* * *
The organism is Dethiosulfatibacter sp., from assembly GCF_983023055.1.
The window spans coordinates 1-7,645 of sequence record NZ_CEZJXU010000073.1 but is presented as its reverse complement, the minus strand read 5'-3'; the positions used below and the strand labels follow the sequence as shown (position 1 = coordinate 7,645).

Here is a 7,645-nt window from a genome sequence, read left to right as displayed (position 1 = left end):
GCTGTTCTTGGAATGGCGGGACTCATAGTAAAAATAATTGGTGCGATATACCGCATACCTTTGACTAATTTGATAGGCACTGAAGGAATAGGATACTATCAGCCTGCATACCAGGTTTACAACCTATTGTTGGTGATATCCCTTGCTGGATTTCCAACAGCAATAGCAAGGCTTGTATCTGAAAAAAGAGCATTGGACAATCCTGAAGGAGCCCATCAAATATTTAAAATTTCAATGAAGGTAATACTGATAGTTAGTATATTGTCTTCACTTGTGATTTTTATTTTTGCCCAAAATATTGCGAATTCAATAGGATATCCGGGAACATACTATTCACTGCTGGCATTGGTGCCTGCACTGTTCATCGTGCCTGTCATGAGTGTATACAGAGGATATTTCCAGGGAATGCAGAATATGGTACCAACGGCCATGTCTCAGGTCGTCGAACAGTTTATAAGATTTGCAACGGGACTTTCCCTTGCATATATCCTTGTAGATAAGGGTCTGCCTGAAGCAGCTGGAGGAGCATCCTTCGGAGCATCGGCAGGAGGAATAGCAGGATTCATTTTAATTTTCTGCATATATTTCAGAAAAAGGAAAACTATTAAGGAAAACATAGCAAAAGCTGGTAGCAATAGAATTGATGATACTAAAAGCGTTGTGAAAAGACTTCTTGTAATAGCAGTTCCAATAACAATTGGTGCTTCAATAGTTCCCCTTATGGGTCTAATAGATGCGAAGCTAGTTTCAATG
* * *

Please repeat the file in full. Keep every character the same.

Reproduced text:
The organism is Dethiosulfatibacter sp., from assembly GCF_983023055.1.
The window spans coordinates 1-7,645 of sequence record NZ_CEZJXU010000073.1 but is presented as its reverse complement, the minus strand read 5'-3'; the positions used below and the strand labels follow the sequence as shown (position 1 = coordinate 7,645).

Here is a 7,645-nt window from a genome sequence, read left to right as displayed (position 1 = left end):
GCTGTTCTTGGAATGGCGGGACTCATAGTAAAAATAATTGGTGCGATATACCGCATACCTTTGACTAATTTGATAGGCACTGAAGGAATAGGATACTATCAGCCTGCATACCAGGTTTACAACCTATTGTTGGTGATATCCCTTGCTGGATTTCCAACAGCAATAGCAAGGCTTGTATCTGAAAAAAGAGCATTGGACAATCCTGAAGGAGCCCATCAAATATTTAAAATTTCAATGAAGGTAATACTGATAGTTAGTATATTGTCTTCACTTGTGATTTTTATTTTTGCCCAAAATATTGCGAATTCAATAGGATATCCGGGAACATACTATTCACTGCTGGCATTGGTGCCTGCACTGTTCATCGTGCCTGTCATGAGTGTATACAGAGGATATTTCCAGGGAATGCAGAATATGGTACCAACGGCCATGTCTCAGGTCGTCGAACAGTTTATAAGATTTGCAACGGGACTTTCCCTTGCATATATCCTTGTAGATAAGGGTCTGCCTGAAGCAGCTGGAGGAGCATCCTTCGGAGCATCGGCAGGAGGAATAGCAGGATTCATTTTAATTTTCTGCATATATTTCAGAAAAAGGAAAACTATTAAGGAAAACATAGCAAAAGCTGGTAGCAATAGAATTGATGATACTAAAAGCGTTGTGAAAAGACTTCTTGTAATAGCAGTTCCAATAACAATTGGTGCTTCAATAGTTCCCCTTATGGGTCTAATAGATGCGAAGCTAGTTTCAATG